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Seven Syracuse schools enter first year of Innovation Zone
The seven worst schools in the Syracuse City School District are joining forces in an attempt to improve the performance of those schools in a short period of time. The district says the Innovation Zone schools, armed with more than $31 million in state grants, can turn things around.
Teachers from the seven schools, wearing brightly colored shirts representing their teams, danced and sang at a rally to prepare for the first year their schools will be in the iZone. Danforth Middle School, Frazer K-8, The Westside Academy at Blodgett, Bellevue, Porter, Seymour and Van Duyn Elementaries have been identified as having some of the worst test scores in the state. Zheadric Barbra is leading the turnaround program, which means more flexible operating conditions at schools and increased autonomy.
"They have now an extended learning day for all students," Barbra said. "And we have built in professional development for teachers that is really, really geared toward helping them develop skills that will help them do this work that they are charged with doing."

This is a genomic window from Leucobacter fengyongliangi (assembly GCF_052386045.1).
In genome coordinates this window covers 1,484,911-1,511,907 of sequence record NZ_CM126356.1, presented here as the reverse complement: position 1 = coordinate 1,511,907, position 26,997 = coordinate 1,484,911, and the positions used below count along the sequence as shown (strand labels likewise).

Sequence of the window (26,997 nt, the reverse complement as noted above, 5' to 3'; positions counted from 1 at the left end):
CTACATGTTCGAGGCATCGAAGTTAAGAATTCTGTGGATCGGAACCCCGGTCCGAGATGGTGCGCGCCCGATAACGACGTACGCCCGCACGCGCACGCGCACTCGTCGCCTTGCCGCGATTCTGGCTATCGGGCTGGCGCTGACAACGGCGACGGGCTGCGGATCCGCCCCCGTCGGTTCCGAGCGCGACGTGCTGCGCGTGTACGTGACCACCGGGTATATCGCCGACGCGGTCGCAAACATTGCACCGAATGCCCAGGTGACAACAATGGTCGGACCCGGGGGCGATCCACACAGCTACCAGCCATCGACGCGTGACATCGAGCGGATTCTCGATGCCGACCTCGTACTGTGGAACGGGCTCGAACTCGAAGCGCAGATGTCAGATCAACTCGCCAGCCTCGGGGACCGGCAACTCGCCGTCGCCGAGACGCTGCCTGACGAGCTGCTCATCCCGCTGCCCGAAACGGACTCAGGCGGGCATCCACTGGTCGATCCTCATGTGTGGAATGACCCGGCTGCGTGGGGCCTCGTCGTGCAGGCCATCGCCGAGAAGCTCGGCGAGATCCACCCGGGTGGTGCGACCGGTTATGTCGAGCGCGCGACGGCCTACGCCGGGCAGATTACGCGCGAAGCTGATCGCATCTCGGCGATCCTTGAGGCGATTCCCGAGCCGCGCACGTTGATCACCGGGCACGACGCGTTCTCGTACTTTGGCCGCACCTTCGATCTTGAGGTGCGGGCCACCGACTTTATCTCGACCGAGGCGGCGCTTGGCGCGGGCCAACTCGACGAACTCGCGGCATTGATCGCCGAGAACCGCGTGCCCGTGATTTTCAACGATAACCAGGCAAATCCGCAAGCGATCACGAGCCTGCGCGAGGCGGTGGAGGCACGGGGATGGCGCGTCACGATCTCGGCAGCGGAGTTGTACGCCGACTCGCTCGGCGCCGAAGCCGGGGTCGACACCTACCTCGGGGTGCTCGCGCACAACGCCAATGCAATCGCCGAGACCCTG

Porter Elementary School fourth grade teacher Catie Sawka says most of her summer was filled with professional development days.
"You're learning how to be a better teacher," Sawka said. "You're learning how to be more in tune with who your kids are, and you're learning what these authors of these programs have to say of what they've dedicated their lives researching, of what's going to work."
Sawka says she is also looking forward to the extended school day at these schools.
"[We can] work with children to work on individual skills because not every child learns the same and not every child struggles the same," Sawka said. "So taking that in mind and having that set time of day I think is going to be crucial to the I-Zone this year."
The other important component of this is there will be communication between schools, so if teachers at one school figure out something that works, they'll pass it on to colleagues at another. Barbra says they'll know it's a success not just from test scores, but other measures including attendance, teacher turnover rates and parental involvement.